If ADRs and country funds don’t satisfy your appetite for foreign exposure, you can trade those markets directly without opening a new brokerage account, but be prepared to pay a hefty premium. (See: How To Trade International Stocks). Major US brokers, like Fidelity Investments, Chas Schwab and Interactive Brokers now provide access to dozens of these markets through global accounts. While it’s easy to buy, sell and track foreign securities through these platforms, the fine print can cause a lot of confusion.
For example, a 1000 share buy order for France’s CAC 40 blue chip Airbus Group (AIR.PA) costs €19 at Fidelity and Schwab, or around $21.00 as of March 1, 2015 when it was trading near €56, while Interactive Brokers' charges 0.1% of the trade’s value up to a €29 maximum, which gets hit above 600 shares on that security. In addition, the trader must incur a French financial transaction tax of .02% or another €11.28.
Foreign transactions may incur additional costs, including stamp duties, transaction levies and trading fees. They’re also vulnerable to currency fluctuations, especially in volatile markets, adding another roadblock to profitable positioning. US brokers complicate the cost-benefit analysis further by tacking on currency conversion fees when the transaction is made in Euros, Yen and other foreign currencies. (Learn more by reading: Protect Your Foreign Investments From Currency Risk).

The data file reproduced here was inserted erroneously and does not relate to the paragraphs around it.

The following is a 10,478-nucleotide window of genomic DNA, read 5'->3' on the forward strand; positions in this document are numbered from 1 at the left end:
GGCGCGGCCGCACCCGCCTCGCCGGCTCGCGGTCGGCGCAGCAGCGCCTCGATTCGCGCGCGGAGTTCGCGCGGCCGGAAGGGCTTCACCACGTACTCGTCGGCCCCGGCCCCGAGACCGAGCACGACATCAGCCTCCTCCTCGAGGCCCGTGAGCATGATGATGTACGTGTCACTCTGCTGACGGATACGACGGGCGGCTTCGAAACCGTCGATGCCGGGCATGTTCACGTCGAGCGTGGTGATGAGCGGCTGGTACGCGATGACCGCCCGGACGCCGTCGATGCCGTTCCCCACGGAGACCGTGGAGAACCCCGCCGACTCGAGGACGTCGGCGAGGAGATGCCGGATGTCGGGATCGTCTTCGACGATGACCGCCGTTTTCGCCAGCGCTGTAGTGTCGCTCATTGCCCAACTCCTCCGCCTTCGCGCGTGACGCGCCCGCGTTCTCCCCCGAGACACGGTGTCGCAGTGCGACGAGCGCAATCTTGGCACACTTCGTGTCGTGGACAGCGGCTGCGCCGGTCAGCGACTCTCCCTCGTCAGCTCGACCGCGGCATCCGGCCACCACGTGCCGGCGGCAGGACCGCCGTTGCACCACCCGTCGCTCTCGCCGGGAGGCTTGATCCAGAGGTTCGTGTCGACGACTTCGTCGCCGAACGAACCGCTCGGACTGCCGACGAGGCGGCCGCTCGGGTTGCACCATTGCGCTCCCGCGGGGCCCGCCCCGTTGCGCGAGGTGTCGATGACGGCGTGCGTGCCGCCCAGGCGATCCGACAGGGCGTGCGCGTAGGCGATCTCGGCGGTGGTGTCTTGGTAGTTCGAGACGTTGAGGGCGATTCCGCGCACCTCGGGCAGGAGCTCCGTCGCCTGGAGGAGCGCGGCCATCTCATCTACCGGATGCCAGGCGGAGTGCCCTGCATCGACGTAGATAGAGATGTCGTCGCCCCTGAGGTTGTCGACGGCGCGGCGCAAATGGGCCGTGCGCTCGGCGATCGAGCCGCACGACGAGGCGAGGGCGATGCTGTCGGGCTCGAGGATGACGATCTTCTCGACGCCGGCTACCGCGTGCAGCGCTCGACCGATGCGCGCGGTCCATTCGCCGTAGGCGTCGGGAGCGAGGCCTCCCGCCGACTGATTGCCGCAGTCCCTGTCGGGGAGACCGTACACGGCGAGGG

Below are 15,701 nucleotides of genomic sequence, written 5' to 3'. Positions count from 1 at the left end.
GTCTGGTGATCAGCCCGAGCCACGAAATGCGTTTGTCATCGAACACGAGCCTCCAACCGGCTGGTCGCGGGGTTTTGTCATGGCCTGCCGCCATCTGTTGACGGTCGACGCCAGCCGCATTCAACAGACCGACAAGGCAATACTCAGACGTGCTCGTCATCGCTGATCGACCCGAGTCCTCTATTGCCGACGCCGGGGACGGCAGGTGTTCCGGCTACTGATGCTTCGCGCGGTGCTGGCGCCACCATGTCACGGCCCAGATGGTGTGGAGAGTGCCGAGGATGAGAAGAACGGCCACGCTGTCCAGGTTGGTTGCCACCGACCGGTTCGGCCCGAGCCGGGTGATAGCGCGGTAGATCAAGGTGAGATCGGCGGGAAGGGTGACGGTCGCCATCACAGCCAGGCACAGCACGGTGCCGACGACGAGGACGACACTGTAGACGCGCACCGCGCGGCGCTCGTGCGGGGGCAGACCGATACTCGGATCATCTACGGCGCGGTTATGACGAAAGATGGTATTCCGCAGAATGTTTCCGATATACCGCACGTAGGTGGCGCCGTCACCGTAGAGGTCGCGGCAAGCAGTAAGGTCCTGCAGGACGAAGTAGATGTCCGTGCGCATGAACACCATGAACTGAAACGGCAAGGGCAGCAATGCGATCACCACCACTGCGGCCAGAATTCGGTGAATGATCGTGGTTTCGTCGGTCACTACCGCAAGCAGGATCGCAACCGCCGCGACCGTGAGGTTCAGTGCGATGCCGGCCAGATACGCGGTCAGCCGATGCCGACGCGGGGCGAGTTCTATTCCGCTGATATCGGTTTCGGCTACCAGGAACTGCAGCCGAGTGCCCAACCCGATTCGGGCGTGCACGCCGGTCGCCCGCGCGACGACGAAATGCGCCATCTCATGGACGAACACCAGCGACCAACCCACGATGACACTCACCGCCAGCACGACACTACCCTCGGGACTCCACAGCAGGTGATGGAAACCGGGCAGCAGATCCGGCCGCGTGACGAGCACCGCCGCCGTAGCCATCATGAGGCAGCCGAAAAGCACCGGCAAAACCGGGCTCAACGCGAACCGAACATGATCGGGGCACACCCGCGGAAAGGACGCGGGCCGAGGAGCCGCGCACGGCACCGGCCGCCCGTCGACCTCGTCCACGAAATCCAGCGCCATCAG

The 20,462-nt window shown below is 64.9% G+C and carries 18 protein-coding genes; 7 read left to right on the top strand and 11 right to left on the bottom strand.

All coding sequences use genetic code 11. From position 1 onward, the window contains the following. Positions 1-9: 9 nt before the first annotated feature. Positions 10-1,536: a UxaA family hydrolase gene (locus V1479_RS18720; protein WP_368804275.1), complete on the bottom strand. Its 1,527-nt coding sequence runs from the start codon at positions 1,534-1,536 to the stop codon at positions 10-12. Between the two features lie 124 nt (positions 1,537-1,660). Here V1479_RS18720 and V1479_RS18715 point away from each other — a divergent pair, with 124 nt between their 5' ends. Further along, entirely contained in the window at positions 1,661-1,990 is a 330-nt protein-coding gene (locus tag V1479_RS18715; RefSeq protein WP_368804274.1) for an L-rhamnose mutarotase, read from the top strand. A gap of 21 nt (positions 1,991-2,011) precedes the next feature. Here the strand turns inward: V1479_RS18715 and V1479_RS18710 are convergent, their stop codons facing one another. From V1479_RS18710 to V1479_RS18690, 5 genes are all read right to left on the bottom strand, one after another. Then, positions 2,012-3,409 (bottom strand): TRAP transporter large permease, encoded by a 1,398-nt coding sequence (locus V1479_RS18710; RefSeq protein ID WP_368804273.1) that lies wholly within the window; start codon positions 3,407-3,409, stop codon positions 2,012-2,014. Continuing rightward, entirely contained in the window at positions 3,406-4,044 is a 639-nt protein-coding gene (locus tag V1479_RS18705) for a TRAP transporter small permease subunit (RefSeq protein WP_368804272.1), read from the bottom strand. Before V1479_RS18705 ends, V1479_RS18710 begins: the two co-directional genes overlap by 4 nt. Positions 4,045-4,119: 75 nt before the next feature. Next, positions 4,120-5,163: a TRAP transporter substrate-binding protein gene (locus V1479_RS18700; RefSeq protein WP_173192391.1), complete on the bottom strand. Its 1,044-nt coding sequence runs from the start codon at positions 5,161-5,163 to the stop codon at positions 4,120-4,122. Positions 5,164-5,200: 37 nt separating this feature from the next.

While US brokers provide rudimentary charting for foreign securities, most buyers will need more sophisticated technical analysis, forcing them to add foreign coverage to already expensive real-time programs. Single exchange access for European bourses now ranges between $1 and $60 per month at eSignal, a popular data provider. (Fore more, see: The Best Technical Analysis Trading Software). While package pricing is available, adding all major continental exchanges will add significant costs, especially when additional services like market depth are required for more sophisticated strategies.
The Bottom Line
Foreign securities let traders and investors diversify their exposure, while lowering the risk of macro events that force thousands of financial instruments into lockstep behavior. Access to foreign markets has grown a lot in recent years, allowing US market players to trade these bourses in real-time. While higher transaction costs add a real hurdle to profitability, there are strategies that show great potential in building excellent long-term returns.